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Aussie companies face higher wages bills but profits resilient

Nicki Bourlioufas  |  21 Mar 2022Text size  Decrease  Increase  |  
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Higher wage bills and rising staff turnover is one of the biggest risks that Australian companies face in 2022 as inflation rises to multi-year highs and the job market tightens, according to experts.

But rising wages costs aren’t necessarily all bad news. Companies that can charge higher prices and keep their customers potentially increasing their profits even as inflation rises.

Morningstar senior equities analyst Johannes Faul says in this environment, companies may remain just as profitable.

“If wages go up by 4 per cent, and that's the only thing that changes, then that's bad news for retailers,” he says.

“But if wages go up and sales double, then it doesn't really matter. The big question is how consumers will react to rising prices.”

Supermarkets resilient

Among retailers, Faul says demand for food at supermarkets and other retail goods could remain resilient in the face of rising prices given households are sitting on record levels of household wealth and the nation is almost fully employed.

Management at both Woolworths and Coles expect groceries to get more expensive in the second half of fiscal 2022. Woolworths estimates shelf prices at its Australian supermarkets have already increased by 2 per cent to 3 per cent in the first seven weeks of the second half of the 2021-22 fiscal year.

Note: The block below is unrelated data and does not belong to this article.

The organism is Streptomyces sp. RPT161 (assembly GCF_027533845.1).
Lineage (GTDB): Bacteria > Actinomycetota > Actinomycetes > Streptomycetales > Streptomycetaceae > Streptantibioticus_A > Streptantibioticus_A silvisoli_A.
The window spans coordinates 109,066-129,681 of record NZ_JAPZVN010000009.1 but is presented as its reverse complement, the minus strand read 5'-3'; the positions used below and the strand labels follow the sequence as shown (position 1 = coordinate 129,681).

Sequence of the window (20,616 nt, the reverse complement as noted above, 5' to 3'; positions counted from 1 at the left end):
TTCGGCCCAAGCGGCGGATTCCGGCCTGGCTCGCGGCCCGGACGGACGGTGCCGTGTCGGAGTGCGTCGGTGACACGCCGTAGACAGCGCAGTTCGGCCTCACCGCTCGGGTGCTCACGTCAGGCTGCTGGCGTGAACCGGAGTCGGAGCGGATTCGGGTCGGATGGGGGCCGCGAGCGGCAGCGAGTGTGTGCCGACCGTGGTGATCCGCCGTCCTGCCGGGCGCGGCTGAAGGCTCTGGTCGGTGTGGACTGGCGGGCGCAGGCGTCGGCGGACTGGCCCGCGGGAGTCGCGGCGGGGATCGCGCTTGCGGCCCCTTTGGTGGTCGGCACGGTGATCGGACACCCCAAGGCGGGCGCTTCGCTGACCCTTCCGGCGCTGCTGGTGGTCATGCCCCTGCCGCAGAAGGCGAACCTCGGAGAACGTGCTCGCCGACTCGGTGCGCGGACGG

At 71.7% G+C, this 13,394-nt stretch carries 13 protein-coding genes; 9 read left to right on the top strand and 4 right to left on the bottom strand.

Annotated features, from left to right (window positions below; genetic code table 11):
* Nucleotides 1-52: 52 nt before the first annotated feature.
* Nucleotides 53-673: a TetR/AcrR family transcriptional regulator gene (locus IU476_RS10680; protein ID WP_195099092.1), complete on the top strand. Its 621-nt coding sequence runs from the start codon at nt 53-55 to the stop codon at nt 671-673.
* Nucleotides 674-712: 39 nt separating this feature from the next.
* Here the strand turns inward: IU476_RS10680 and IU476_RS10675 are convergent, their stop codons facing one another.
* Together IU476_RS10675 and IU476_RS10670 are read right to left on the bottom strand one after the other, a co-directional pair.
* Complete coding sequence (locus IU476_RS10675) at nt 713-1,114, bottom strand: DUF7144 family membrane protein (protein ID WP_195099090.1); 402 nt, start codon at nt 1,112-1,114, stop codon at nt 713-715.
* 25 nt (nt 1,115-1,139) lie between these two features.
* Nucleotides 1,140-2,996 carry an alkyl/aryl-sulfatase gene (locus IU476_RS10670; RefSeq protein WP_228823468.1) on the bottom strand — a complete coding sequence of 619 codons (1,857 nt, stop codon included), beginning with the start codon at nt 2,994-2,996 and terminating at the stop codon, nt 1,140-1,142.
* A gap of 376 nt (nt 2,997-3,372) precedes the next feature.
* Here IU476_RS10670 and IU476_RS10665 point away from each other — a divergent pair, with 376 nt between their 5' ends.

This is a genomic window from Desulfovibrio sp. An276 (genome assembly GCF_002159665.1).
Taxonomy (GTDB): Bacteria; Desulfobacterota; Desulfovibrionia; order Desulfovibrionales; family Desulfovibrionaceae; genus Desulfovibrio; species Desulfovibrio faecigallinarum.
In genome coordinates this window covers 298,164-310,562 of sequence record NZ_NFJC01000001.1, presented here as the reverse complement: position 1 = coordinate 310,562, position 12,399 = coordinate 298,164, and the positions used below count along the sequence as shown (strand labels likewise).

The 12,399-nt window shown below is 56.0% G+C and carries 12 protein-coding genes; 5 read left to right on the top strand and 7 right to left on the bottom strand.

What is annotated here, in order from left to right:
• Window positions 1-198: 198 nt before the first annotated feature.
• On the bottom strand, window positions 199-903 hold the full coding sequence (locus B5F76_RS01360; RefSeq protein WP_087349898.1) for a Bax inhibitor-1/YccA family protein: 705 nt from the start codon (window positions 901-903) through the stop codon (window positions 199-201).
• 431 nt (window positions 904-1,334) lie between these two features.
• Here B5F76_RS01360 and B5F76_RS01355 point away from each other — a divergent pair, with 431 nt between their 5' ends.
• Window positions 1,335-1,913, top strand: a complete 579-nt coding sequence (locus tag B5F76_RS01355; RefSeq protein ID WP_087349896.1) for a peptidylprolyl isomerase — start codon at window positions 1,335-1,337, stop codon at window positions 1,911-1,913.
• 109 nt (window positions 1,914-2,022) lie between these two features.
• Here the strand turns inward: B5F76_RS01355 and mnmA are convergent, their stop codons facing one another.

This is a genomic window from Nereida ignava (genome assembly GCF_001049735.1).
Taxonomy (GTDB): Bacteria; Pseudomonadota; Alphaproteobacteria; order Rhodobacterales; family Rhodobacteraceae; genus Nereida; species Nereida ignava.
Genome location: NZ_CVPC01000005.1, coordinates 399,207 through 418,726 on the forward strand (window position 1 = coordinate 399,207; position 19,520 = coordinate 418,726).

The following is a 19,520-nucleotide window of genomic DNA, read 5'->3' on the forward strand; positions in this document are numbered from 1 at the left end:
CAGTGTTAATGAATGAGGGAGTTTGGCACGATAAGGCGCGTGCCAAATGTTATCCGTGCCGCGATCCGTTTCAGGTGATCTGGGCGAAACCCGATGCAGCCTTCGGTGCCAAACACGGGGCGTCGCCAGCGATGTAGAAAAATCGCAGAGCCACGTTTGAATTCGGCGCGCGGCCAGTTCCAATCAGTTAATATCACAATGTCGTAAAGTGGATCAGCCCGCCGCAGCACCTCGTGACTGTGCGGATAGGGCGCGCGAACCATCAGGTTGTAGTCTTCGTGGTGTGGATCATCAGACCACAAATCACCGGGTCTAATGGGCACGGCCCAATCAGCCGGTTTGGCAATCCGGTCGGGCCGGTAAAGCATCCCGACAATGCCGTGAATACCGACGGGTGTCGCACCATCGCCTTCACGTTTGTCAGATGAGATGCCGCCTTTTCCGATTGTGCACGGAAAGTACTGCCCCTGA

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“In the current environment, a slight rise in prices will be slightly beneficial to retailers,” Faul says.

“In our base case valuations for retailers, we expect the current environment to be slightly supportive of retailer earnings in the near-term.

“Medium term we expect inflation pressures to ease, and we forecast CPI growth (inflation) to average 2.5 per cent over the next decade, which is the mid-point of the RBA’s target band of 2 per cent to 3 per cent.

“I think demand will do better if consumers are employed than if they were unemployed.”

But other sectors aren’t so lucky. Morningstar analyst Brian Han says that staff turnover and wage costs are big risks for companines who can’t raise their prices.

“Investors need to keep an eye on companies or sectors where there is little pricing power to compensate for rising costs,” says Han.

“I think infrastructure and utilities sectors are well-placed because they usually have built-in inflation escalators in their revenue or regulatory concessions.”

Consumer discretionary at risk

Diana Mousina, senior economist with AMP Investments, says companies in the commodities space too should manage wage pressures because of the increase in commodity prices. Morningstar’s director of equities research Mathew Hodge adds that labour is such a small part of the cost for the miners, profits is not really impacted.

But other companies, like those in clothing, footwear and accessories are likely still under pressure from high competition and constant downward pressure for their goods, so broad wage rises may be harder to offset.

“Given the strength in the employment figures, I would assume that labour market churn is at a multi-year high as the unemployment rate is down to 4 per cent, its lowest level since 2008 and is likely headed lower, taking it to the lowest levels seen since the 1970s,” says Mousina.